The Oregon Coast

Bob Creek Wayside, Lane County, Oregon

- 23 April 2005 -

Seagull Island, Bob Creek Wayside, Lane County, Oregon.

The seagulls seemed to like that particular rock.

This is what a lot of the beach looks like at the Bob Creek Wayside -- a rocky beach with little circular pools that are full of sea anemones, starfish, hermit crabs, the occasional sculpin fish, and other, rarer critters.

You see a lot of these miniature waterfalls when you're walking along the beach in Oregon. Sometimes there are even little miniature river bluffs and distributaries and so forth, and you can explore a whole geographic system in miniature.

The coast isn't clear!

Water rushing through a cleft in the rock.

A miniature Crater Lake, but a salty one, with anemones and starfish.

There was a nifty little canyon at this beach. When the tide moved in, it rushed through the rocks and up this canyon to the sandy area above. Most of the canyon walls were smooth (except where covered by barnacles and starfish), but this basaltic section was still jagged.

A little tidepool.

Weathered tidepool-filled rocks in the foreground, ocean in the background, and a ship's light in the sunset colors of the distance.

The tidepools are always greener on the other side... or something.

A wider view.

Stunningly green.

Little anemones and barnacles.

The Coast Range and the coastal cliff -- backdrop to all of the tidepool goodness.

Look carefully on the left side of the picture, and you'll see underwater squiggles! (If you're into that sort of thing, that is.) 

Barnacles (the beige stuff). Mussels (the black stuff). Anemones (which look like "spoiled Spaghetti-Os of the sea" in this shot).

A pool of a tidal nature.

Fish of a star nature.

A wider view of Mr. Starfish and his general neighborhood.

Looking up the coast. 

"Splash! Splash!" goes Pacificus the wave.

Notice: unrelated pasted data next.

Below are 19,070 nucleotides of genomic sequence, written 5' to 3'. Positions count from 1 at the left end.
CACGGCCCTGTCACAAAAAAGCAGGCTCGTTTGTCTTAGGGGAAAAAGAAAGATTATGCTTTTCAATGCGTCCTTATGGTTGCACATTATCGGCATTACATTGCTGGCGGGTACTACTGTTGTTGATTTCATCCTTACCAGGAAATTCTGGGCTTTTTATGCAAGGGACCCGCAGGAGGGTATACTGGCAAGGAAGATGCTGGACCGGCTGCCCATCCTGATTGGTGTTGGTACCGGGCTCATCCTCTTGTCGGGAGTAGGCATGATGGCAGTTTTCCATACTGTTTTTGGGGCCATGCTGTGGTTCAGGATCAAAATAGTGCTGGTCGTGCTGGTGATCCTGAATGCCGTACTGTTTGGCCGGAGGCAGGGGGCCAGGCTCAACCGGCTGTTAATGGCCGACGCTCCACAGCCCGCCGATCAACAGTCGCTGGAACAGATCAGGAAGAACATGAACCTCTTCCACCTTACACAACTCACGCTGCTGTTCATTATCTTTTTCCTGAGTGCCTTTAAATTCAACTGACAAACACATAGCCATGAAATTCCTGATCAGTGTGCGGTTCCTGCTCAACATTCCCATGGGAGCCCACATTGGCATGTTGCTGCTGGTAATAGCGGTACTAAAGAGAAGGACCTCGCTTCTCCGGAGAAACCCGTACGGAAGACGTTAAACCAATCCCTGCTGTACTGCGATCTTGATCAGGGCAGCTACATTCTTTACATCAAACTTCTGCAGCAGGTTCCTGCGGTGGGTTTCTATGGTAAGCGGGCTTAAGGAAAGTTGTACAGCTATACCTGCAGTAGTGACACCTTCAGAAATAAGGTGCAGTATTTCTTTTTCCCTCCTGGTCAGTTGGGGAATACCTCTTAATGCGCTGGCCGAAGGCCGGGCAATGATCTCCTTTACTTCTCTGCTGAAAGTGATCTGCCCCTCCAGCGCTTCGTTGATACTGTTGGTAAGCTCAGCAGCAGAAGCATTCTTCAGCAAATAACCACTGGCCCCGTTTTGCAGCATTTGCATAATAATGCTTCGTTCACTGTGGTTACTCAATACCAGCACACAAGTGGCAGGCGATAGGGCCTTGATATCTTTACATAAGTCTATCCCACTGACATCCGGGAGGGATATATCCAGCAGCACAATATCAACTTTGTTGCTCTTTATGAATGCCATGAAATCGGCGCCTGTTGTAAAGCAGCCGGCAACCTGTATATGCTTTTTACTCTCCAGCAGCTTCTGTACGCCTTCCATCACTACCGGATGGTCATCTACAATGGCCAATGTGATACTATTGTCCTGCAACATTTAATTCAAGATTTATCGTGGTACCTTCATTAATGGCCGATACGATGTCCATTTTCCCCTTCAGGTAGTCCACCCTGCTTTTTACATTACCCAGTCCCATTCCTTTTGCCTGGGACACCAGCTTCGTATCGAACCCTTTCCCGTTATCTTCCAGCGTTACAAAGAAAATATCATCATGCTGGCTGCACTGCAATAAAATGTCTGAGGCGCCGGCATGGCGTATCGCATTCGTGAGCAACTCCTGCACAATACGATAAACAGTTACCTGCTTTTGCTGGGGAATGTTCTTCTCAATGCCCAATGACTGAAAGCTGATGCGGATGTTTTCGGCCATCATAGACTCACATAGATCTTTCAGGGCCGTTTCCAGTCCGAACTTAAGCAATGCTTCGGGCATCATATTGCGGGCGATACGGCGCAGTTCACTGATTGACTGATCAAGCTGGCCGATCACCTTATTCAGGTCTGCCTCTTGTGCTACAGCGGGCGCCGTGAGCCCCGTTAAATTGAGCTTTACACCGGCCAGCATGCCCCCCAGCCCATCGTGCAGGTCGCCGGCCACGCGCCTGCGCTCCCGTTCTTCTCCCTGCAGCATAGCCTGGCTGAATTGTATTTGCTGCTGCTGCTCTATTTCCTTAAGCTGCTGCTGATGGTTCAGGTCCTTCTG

More tidepool goodness.

The tidepools at Bob Creek Wayside are seemingly divided into a lot of different "islands" with channels between them. I wonder if perhaps the channels began as small tidepools that weathered together over time. Anyhow, getting around out here involves a lot of hopping across tidal channels in the rock.  

Rocky tidepool goodness, and some random person (whom I officially name "Alfred"). 

The Mighty Backdrop of Justice. 

Goodness of a tidepool nature. 

This is a really pretty miniature canyon -- it's one of the largest canyons between the islands in the tide on this part of the coast.

Observe the canyon as it, um, drains. Yes.

Behold -- the canyon fills up with the waters of the tide! It's like magic! Except not.

Notice the sea, lurking above eye level in the background. I am below sea level. At the beach. O.o

Huzzah for the protective layer of basalt that made this possible!

Tide-mottled basalt. 

More o' the same. 

It's Bob Rock, named after its resemblance to the face of coastal pioneer Bob von Schmecken (1791-1956), who attempted to farm this section of the beac--

No. But it's scenic, isn't it?

Facing Bob Rock and his massive nose of justice.

Different rocks, closer to the ocean.

The mighty ocean of Pacificness -- alterer of landscapes, washer of the rocks, abode of critters aplenty.

Some rocks and some water.

Eventide pinkness can be seen in the sky and its oceanic reflection.

Rocks with funky weathering patterns.

The ship's light, maritime beacon that it is.

The light slowly begins to fade.

And fade...

And fade... 

Meanwhile, facing away from the ocean...  

The ship's light was pretty, out there on the horizon. 

But it, too, must fade.

Fade, fade, maritime scene, into the pinkness before darkness at the end of the day.

A rosy sunset on the Oregon coast.

A tablet of flat wood.

Good night, ocean.

Good night, coastal hills.

Some text written in mid-2005; some text written 29 December 2005.
Last updated 20 January 2006.